Jing Li, MD, PhD, on Brain Metastases: Stereotactic Radiosurgery vs Whole-Brain Radiation Therapy
2020 ASTRO Annual Meeting
Jing Li, MD, PhD, of The University of Texas MD Anderson Cancer Center, discusses phase III results showing the use of stereotactic radiosurgery in patients with 4 to 15 brain metastases, compared with whole-brain radiotherapy, may better preserve cognitive function and minimize the interruption of systemic therapy without compromising overall survival (Abstract 41).
Jeff M. Michalski, MD, MBA, of the Washington University School of Medicine, discusses a Children’s Oncology Group study that confirmed data previously reported: Involved-field radiotherapy is noninferior to posterior fossa radiotherapy in patients with average risk-medulloblastoma. However, low-dose craniospinal irradiation is not as effective as standard-dose irradiation in younger children (Abstract 1).
Paul Sargos, MD, of the Institut Bergonié, discusses phase III findings from the GETUG-AFU 17 study, which compared adjuvant vs early salvage radiotherapy, both combined with short-term androgen-deprivation therapy after radical prostatectomy for localized prostate cancer. Although lacking statistical power, the study showed no benefit in event-free survival for adjuvant compared to salvage radiotherapy (Abstract 33).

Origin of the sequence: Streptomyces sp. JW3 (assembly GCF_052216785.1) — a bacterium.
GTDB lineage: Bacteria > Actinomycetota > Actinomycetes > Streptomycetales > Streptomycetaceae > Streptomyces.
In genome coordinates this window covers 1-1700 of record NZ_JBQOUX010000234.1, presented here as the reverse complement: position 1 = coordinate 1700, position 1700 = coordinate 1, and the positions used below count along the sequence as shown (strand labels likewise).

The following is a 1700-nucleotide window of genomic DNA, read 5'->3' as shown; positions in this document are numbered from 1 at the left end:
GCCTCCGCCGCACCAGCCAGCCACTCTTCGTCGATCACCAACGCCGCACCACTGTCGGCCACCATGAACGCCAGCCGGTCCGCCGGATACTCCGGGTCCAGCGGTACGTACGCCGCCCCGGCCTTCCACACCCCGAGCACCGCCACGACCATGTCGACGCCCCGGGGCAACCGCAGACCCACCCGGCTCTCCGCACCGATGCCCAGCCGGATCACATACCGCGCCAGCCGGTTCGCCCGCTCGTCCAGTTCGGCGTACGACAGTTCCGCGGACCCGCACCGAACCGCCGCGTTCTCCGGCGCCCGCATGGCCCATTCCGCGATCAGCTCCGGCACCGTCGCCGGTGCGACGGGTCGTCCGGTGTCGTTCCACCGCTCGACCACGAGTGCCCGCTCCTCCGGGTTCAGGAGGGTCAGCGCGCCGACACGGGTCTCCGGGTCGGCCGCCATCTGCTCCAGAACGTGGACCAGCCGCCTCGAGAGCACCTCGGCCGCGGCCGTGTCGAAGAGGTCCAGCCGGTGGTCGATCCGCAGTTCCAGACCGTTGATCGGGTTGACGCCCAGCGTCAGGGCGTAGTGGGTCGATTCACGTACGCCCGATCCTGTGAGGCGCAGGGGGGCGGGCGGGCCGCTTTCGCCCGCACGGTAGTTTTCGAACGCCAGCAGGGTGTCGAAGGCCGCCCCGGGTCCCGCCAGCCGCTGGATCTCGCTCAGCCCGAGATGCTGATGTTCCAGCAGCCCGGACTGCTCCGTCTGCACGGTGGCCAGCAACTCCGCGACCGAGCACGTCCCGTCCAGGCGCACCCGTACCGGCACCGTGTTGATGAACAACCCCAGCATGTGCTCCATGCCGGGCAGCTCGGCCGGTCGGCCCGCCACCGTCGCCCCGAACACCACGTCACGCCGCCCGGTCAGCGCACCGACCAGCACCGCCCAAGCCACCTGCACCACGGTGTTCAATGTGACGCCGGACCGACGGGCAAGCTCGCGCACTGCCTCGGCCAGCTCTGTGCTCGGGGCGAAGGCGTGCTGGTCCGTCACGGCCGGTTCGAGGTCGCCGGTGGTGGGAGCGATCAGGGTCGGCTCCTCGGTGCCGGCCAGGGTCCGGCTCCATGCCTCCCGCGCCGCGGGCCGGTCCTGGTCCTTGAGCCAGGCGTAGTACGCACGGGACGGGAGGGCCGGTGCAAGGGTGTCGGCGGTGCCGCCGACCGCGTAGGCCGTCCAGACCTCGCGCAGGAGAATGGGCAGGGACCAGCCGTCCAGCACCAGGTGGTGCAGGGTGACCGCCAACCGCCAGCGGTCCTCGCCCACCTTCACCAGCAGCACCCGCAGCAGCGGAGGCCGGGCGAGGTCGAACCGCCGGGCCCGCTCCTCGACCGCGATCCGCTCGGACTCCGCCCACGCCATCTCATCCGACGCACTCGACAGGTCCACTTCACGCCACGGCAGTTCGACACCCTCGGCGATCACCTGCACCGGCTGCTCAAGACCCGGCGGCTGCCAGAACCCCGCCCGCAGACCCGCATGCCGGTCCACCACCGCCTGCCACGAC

Cynthia Menard, MD, of the University of Montreal, discusses a study on the use of prostate-specific membrane antigen PET and CT to guide treatment. The scans led to high rates of new lesion detection and therefore intensification of radiotherapy for patients with prostate cancer, without an increase in side effects (Abstract 34).
Justin Oh, MD, of the University of British Columbia, discusses results from the ASCENDE-RT trial, which compared a low-dose–rate brachytherapy boost to a dose-escalated external-beam boost for patients with high- and intermediate-risk prostate cancers (Abstract 127).
Linda G.W. Kerkmeijer, MD, PhD, of the University Medical Center Utrecht and Radboud University Medical Center, discusses results from the phase III FLAME trial, which explored the question of whether biochemical disease–free survival can be improved by adding a focal boost to the intraprostatic lesion in whole-gland external-beam radiotherapy for patients with intermediate- and high-risk prostate cancers (Abstract 126).